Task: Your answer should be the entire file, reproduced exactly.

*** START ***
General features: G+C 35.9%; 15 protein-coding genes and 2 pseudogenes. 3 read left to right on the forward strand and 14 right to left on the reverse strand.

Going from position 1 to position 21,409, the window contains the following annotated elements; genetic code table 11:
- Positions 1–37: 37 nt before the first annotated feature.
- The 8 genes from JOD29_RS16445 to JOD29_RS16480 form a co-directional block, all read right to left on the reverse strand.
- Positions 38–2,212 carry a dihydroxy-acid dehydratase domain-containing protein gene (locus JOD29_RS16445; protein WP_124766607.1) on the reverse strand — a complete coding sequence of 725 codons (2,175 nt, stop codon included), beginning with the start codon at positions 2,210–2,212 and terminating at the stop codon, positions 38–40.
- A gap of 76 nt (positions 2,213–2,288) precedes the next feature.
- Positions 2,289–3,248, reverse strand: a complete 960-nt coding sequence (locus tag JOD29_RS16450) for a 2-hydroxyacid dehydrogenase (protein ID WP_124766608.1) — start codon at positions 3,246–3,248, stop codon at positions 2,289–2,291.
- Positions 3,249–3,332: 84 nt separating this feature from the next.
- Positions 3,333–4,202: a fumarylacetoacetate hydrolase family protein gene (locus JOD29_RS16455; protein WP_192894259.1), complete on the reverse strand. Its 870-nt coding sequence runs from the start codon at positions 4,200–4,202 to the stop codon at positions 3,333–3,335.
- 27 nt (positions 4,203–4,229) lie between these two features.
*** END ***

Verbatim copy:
General features: G+C 35.9%; 15 protein-coding genes and 2 pseudogenes. 3 read left to right on the forward strand and 14 right to left on the reverse strand.

Going from position 1 to position 21,409, the window contains the following annotated elements; genetic code table 11:
- Positions 1–37: 37 nt before the first annotated feature.
- The 8 genes from JOD29_RS16445 to JOD29_RS16480 form a co-directional block, all read right to left on the reverse strand.
- Positions 38–2,212 carry a dihydroxy-acid dehydratase domain-containing protein gene (locus JOD29_RS16445; protein WP_124766607.1) on the reverse strand — a complete coding sequence of 725 codons (2,175 nt, stop codon included), beginning with the start codon at positions 2,210–2,212 and terminating at the stop codon, positions 38–40.
- A gap of 76 nt (positions 2,213–2,288) precedes the next feature.
- Positions 2,289–3,248, reverse strand: a complete 960-nt coding sequence (locus tag JOD29_RS16450) for a 2-hydroxyacid dehydrogenase (protein ID WP_124766608.1) — start codon at positions 3,246–3,248, stop codon at positions 2,289–2,291.
- Positions 3,249–3,332: 84 nt separating this feature from the next.
- Positions 3,333–4,202: a fumarylacetoacetate hydrolase family protein gene (locus JOD29_RS16455; protein WP_192894259.1), complete on the reverse strand. Its 870-nt coding sequence runs from the start codon at positions 4,200–4,202 to the stop codon at positions 3,333–3,335.
- 27 nt (positions 4,203–4,229) lie between these two features.